Having passed legislation declaring the Commonwealth's support for offshore development, along with a bill allocating resulting government revenues to transportation funding and renewable energy R&D, Virginia is, as the Governor put it, "ready to go." Under the previous US administration DOI included Sale 220 for Virginia's OCS in the 2007-2012 leasing program of the Minerals Management Service. That put Virginia in the first lease round for the Atlantic and Pacific coastal regions that had previously been subject to the expired offshore drilling moratoria. The sale was expected to occur in 2011. With appropriate revenue sharing in place, Virginia wouldn't have to wait for production to begin in five or more years, but could begin receiving bid premium and rental income as soon as the sale is held. Unfortunately, the current management of DOI has not exhibited much enthusiasm for advancing these plans. Virginia officials, including the Governor and our two US Senators, have contacted Secretary Salazar to convey the urgency of proceeding with the sale.
As I've noted on many occasions, the US still has significant undeveloped oil resources, and we're likely to need every barrel they can contribute in the years ahead as global demand grows. The Congressional and Presidential drilling moratoria that formerly blocked development on two of our coasts no longer apply, and it is in the financial and energy security interests of the nation to move ahead with development where the affected states support it. The clear message last Thursday was that it is now the official policy of the Commonwealth of Virginia to develop its offshore resources. By leasing Virginia's OCS oil and gas, DOI would turn the President's comments in support of offshore drilling in this year's State of the Union address into concrete action. That would produce immediate and long-term economic benefits for the state and local communities, while providing badly-needed revenue for the federal government. After decades of delay, there is no better time than now to move ahead with this.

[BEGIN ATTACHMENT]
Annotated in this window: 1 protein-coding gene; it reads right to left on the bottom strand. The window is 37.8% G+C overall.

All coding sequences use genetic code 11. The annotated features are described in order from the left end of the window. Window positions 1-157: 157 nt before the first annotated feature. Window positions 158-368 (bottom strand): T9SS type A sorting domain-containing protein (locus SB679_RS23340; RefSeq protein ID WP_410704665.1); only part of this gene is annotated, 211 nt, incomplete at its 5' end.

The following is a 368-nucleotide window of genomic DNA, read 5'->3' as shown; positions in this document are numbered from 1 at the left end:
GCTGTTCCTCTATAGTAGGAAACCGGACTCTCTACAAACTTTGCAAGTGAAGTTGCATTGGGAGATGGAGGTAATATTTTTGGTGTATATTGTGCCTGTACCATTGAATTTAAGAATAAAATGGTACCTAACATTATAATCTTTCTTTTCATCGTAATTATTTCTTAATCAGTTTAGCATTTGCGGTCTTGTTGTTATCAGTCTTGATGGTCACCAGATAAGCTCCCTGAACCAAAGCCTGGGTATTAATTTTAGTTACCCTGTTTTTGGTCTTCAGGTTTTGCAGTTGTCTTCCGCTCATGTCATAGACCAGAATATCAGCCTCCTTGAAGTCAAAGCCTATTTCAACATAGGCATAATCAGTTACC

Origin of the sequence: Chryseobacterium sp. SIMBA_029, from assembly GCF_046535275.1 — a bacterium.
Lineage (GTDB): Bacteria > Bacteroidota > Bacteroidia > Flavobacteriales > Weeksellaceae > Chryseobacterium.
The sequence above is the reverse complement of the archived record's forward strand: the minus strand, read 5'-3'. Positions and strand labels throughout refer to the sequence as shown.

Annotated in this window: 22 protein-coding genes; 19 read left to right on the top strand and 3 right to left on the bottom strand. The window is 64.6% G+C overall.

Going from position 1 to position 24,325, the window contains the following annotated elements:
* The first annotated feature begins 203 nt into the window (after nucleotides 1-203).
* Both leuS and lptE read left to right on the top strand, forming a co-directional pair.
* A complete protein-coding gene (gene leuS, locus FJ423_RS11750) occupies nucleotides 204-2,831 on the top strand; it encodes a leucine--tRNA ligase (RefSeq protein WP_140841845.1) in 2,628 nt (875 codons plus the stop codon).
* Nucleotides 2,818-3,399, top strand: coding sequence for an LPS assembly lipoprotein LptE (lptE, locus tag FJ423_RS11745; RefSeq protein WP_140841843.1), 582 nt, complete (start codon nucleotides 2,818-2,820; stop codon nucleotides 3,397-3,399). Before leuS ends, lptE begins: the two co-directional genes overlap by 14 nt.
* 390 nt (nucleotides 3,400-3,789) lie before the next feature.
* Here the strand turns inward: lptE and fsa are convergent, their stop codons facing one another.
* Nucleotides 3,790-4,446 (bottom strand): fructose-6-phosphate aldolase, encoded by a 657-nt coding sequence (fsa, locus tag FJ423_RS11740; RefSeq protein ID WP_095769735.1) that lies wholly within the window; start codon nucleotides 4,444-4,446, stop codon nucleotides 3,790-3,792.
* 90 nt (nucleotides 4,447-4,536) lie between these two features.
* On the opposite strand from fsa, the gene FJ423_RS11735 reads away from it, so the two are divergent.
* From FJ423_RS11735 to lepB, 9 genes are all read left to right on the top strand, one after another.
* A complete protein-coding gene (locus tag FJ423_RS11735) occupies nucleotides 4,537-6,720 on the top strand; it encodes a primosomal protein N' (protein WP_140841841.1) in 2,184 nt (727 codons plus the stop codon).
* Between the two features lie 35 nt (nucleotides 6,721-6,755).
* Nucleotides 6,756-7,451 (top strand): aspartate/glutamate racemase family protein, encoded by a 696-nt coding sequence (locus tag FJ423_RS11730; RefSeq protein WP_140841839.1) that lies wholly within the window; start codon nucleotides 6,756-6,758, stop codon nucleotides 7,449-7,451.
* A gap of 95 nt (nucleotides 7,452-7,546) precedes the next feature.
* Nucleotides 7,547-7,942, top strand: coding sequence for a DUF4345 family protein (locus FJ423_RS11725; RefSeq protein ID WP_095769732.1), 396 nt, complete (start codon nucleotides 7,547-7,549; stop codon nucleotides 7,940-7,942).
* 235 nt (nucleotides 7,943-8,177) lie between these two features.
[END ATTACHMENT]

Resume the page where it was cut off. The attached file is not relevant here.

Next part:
FYI, I'll be traveling on business this week. Postings will likely resume Friday.